So long as I can remember, I always wanted to be able to be of some use, to help people somehow. Nothing unusual about that, nothing overly noble. For years I was fitful at it, didn’t have much sense of what that would look like. I crossed a good many things off the list, once I found that they didn’t seem particularly helpful. Eventually I caught on to what I thought it could be: I wanted to be able to do something about people’s suffering, right away. Not pharmaceutically, but metabolically. I wanted to be able to listen carefully to their stories, suss out the crossed wires and the crosshairs of their plight, thumb through the earth friendly therapeutics I’d learned in somber, enchanted places, from plant-blessed old people, fairly traded for and then some, and hand the afflicted what they needed to be able to love life again.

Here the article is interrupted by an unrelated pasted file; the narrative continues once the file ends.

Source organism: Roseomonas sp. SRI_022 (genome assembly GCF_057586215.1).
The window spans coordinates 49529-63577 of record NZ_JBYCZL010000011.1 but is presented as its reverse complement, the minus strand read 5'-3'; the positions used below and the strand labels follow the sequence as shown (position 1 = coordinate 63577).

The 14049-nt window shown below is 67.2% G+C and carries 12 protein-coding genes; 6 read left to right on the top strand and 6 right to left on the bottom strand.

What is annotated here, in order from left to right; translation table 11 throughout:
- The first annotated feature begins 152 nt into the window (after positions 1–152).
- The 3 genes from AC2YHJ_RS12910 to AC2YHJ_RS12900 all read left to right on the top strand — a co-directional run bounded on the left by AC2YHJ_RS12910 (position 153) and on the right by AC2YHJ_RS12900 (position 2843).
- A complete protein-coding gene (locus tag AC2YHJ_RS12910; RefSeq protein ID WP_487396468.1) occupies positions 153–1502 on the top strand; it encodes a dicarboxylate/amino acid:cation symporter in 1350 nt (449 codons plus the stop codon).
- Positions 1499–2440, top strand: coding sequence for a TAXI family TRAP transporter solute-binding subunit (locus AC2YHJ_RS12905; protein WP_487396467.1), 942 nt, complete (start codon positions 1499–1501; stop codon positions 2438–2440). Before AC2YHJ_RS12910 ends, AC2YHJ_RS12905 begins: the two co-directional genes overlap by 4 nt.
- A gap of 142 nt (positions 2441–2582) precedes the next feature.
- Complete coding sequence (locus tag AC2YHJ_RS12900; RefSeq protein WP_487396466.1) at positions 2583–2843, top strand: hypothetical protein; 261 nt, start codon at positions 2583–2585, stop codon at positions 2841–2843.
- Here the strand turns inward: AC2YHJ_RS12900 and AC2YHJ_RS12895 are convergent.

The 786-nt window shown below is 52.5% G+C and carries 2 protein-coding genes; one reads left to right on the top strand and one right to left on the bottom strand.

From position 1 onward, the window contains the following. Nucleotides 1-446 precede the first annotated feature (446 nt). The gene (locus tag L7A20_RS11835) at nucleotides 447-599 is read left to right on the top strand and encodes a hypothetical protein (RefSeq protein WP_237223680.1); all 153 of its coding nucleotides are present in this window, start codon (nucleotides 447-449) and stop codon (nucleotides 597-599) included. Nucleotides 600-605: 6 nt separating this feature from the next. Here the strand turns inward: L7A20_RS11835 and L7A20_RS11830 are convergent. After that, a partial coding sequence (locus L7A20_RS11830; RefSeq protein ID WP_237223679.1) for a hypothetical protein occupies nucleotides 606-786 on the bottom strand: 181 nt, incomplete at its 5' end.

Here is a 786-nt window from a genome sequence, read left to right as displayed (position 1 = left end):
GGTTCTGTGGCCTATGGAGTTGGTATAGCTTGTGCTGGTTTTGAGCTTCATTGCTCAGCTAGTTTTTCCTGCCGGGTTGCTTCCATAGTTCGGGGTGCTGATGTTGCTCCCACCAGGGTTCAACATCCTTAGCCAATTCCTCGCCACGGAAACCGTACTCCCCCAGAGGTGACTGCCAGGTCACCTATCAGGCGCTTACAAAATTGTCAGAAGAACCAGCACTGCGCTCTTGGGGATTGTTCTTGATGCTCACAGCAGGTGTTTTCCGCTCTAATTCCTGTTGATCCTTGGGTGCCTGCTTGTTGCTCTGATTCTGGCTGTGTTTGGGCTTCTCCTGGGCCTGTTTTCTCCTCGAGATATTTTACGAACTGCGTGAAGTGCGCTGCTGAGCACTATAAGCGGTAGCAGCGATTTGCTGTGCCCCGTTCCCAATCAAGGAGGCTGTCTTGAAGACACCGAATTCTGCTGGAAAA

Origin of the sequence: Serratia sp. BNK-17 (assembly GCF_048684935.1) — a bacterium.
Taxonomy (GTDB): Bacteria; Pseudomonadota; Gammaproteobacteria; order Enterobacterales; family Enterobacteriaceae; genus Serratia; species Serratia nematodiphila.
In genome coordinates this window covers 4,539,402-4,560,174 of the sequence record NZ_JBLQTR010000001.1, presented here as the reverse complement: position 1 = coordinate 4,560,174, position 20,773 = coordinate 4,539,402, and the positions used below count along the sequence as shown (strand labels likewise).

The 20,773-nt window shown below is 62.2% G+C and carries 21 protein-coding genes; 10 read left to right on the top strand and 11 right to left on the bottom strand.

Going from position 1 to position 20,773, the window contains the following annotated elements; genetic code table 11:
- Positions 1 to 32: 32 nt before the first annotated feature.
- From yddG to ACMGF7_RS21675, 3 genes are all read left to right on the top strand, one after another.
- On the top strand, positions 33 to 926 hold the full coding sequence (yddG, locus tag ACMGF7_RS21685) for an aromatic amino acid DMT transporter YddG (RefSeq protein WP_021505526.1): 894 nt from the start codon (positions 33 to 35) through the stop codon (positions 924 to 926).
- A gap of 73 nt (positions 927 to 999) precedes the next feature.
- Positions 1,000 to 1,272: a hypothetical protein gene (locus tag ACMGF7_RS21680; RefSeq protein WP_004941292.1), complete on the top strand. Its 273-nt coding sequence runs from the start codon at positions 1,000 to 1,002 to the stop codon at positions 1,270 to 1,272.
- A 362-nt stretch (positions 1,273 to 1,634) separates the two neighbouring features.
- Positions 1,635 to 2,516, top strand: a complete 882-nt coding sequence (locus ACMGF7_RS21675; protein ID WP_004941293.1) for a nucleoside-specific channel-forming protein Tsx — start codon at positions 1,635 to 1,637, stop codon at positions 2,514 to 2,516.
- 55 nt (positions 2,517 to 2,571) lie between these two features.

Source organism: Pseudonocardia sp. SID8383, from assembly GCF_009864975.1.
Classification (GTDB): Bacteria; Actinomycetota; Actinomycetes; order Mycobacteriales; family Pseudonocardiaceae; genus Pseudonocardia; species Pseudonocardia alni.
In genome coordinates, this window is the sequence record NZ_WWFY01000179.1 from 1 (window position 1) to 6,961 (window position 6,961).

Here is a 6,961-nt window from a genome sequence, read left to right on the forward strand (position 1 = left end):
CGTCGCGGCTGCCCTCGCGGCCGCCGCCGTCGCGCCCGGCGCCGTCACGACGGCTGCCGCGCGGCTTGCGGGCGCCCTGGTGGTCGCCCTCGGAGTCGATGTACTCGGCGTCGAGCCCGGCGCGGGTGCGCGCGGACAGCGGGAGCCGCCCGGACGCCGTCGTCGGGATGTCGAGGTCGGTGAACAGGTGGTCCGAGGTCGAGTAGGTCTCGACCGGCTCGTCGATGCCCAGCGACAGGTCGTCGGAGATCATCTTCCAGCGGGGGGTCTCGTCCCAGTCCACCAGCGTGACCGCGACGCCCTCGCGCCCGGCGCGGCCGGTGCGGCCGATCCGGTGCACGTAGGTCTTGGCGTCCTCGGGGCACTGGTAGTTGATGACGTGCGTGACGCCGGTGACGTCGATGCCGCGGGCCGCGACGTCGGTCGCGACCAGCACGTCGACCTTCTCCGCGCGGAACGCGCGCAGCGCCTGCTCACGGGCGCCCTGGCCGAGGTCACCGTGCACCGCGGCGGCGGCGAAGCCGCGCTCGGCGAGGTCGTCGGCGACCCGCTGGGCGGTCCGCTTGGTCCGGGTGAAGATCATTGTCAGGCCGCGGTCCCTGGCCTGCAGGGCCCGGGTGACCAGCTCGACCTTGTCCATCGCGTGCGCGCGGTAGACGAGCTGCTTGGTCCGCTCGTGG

I have lived the lack of that all my adult life, and I’ll go to the ground with the feeling that perhaps I didn’t get close enough to my job. It’s turned out that I’ve spoken instead, listened and spoken. That’s how I’ve made my living. Later, I started writing some of it down, and made a bit more of a living with that. I’ve had some encouragement along the way, some amens, real appreciation. Lately I’ve been on the stage, had a band, travelled a good part of the world. All of it amounts to a privileged go of it, and I know I’m lucky. I’ve done a divisionary’s work.
Nobody along the way seemed to have noticed what I did: I may have missed the mark. Maybe I should have been behind a little counter, jars of help behind me, listening and then praying and then doling out, things getting better. Whose life did I get, I wonder? Who got mine?
An excerpt from the book, A Generation’s Worth: Spirit work while the crisis reigns, released July, 2021.
Stephen Jenkinson is the Harvard-educated creator of the Orphan Wisdom School, author of four books and a principal conjurer of the Nights of Grief and Mystery project, a musical/poetic contention with the rough Gods of our time.